bsi Real Asset Investment Association (EU Transparency Register No. 83251852142-10) welcomes EBA’s work on shadow banking. We truly thank you for giving us the opportunity to share our thoughts on your ideas.
Your work on how to address the exposure of non-bank finance will very much affect our member’s business model. We would encourage EBA to rethink the approach of including all different kinds of AIFs in the definition of shadow banking, if there is no differentiation in the legal consequences. Since the AIFMD regime captures such a wide range of totally different funds models, we are in favor of a proportional approach which takes into account the AIF’s particular riskiness instead of almost only theirs name, given through European Law.
With reference to EBA’s concerns on shadow banking, mentioned at Point 3.1.1. (page 7) of the consultation paper, we shall explain and mirror our legal and practical views on why EBA’s concerns do not match with the risks in AIFs investing in real assets:
1. Run risk and/or liquidity problems:
Real Asset Investment Funds are mainly closed-ended. There simply is no such thing as run risks in our member’s funds.
Furthermore assets (e.g. real estate, aviation, shipping, renewable energy projects etc.) are tangible. They are regularly acquired at the beginning of the fund’s lifetime and held by the fund until the end of its duration. In combination with the closed-ended type, liquidity management sure plays its role, but has a much lesser influence on possible risks than in open-ended funds and/or in funds, where assets are bought and sold on a frequent basis. Nonetheless liquidity problems can occur e.g. if maturity transformation is not regarded carefully. But therefore, it is already an AIFM’s duty to establish and be compliant with its liquidity management (Art. 16 AIFMD). We encourage EBA to precisely differentiate on this, when assessing the exposure.
2. Interconnectivity and spillover
Real Asset Investment Funds are single financial entities. Of course as all business models, they can face economic difficulties. If the occur, they mainly stem from the real asset markets (e.g. real estate prices going down, lease defaults etc.) or from mismanagement in the funds (e.g. finding new tenants in real estate or prolonging existing contracts) or its structure (e.g. use of currency swaps). But, volatilities of the financial markets (as mentioned other than currency risks) do in principle neither affect the funds nor the managers. However, credit finance counterparties like banks are exposed to potential risks of the funds. But even given that there is an interconnected risk, the average closed-ended funds’ volumes of about 60 Mio. EUR in 2014 (source: bsi industry figures 2014) are already barely high enough to cause unrulable risks for these banks. From our point of view spillover effects are unlikely to happen, at least we have never seen such in the past.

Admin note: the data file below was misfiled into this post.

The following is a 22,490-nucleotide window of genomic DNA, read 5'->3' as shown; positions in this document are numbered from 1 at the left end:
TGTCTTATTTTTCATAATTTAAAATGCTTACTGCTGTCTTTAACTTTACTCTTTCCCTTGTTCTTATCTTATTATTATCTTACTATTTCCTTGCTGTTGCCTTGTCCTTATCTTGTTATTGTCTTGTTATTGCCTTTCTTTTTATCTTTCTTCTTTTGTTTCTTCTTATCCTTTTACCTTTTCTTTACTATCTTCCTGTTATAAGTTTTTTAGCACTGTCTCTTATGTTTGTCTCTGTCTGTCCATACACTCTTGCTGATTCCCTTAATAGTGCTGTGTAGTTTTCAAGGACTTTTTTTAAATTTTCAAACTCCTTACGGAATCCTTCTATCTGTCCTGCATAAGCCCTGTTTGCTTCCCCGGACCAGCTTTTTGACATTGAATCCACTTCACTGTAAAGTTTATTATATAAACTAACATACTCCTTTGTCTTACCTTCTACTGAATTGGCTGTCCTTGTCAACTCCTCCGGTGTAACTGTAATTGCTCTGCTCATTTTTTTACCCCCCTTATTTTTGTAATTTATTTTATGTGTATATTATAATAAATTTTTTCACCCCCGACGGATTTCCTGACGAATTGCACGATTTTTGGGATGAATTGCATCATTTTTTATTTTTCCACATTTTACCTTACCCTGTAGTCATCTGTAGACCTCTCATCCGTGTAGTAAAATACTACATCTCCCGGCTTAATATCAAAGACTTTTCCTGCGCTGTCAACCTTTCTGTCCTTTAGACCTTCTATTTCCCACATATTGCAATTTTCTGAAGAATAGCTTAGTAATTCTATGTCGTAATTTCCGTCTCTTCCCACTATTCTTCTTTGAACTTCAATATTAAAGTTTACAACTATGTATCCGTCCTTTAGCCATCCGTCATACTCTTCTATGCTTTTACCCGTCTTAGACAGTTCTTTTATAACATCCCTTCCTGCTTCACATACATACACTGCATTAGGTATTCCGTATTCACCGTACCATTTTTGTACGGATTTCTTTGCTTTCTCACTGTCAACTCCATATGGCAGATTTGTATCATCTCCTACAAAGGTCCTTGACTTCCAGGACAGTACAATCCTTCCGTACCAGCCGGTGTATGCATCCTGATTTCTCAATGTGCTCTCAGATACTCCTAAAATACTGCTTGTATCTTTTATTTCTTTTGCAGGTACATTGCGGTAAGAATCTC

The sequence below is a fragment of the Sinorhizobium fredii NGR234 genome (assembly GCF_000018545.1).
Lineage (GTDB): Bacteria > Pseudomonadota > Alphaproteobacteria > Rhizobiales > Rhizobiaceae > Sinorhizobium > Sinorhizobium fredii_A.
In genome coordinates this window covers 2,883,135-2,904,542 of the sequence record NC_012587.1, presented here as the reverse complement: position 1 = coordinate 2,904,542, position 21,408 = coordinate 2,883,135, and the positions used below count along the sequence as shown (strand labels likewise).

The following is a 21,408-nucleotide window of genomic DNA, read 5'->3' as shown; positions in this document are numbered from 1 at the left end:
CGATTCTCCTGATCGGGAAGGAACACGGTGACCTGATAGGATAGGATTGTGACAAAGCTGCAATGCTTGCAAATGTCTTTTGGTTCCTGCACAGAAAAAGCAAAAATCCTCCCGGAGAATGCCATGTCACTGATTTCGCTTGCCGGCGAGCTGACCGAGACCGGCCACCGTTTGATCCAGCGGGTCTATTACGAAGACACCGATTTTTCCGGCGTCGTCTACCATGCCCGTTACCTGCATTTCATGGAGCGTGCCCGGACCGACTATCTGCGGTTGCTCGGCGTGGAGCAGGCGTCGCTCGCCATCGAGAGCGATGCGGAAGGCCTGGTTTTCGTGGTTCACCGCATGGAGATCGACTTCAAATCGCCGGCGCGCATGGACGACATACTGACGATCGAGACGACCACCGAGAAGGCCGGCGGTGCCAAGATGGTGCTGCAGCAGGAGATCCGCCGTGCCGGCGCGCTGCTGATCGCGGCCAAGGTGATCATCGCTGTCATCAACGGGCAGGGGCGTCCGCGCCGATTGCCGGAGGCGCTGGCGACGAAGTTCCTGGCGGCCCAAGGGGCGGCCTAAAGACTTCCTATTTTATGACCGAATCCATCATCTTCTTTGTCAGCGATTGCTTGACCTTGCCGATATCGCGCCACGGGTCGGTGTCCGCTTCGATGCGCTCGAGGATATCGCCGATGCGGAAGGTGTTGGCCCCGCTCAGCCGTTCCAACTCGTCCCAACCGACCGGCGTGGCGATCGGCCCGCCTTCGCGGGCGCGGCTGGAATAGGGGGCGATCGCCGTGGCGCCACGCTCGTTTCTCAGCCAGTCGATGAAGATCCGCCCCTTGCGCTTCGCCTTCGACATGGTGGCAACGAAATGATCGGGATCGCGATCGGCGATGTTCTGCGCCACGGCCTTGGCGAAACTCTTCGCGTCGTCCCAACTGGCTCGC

3. Excessive leverage and procyclicality
Real Asset Investment Funds do not deploy excessive leverage at all. The ratio between own funds and debts is normally not higher than 2-3. So debts are regularly not higher than twice of three times the sum of the own funds. Under German law, closed-ended AIFs marketed to retail Investors are furthermore obliged to limited their leverage to a maximum of 60% of debt in the funds volume. Therefore procyclicality and confidence crisis are hardly to imagine in this field.
4. Opaqueness and complexity
In comparison to other more liquid and hybrid funds structures, closed-ended AIFs in real assets are quite simple: AIFMs set up new AIFs, which invest in real assets, which they acquire at the beginning of the lifetime. The real asset is managed and maintained during the lifetime. Cash-flows out of the asset are used for repayment of debts and for the management and for the depository fees. Profits are distributed to the investors. At the end of the lifetime, the asset is sold and if there is no wear and tear, profits are again distributed to the investors. Funds durations vary between 15-20 years. Expertise is mainly needed in the asset management itself, less financial than economic knowledge is needed thoughout the lifetime of the fund
Our funds also use more level structures. They usually invest in an SPV which manages the real asset. But also umbrella funds are known in the market. Nonetheless, funds structures and participants are fully transparent and we would seriously doubt that they are opaque or complex, in comparison to other funds structures and methods.
To conclude: All this shows that the approach used by EBA – differentiating only between UCITS and AIFs – is way too simple. Please do consider the totally different structures and methods that AIFs can employ.
Finally to be absolutely clear: We do not per se want AIFs investing in real assets to be carved out of the scope of this initiative. If there is risk, one should surely address it. But we strongly encourage EBA to find proportionate legal consequences if our funds remain in the scope. Therefore it is essential to use the utmost of transparency which the AIFMD regime already ensures. Unfortunately the AIFMD reporting system towards ESMA and the statistical reporting obligation towards the ECB do not function yet, although the legal obligation is already in place since July 2013. We ask EBA to take into account this excessive accumulation of data, which should be available soon. Only through this assessment, exposure can be identified correctly. Without this assessment we fear that EBA’s recommendations would not make the desired tribute in tackling exposure where it really occurs.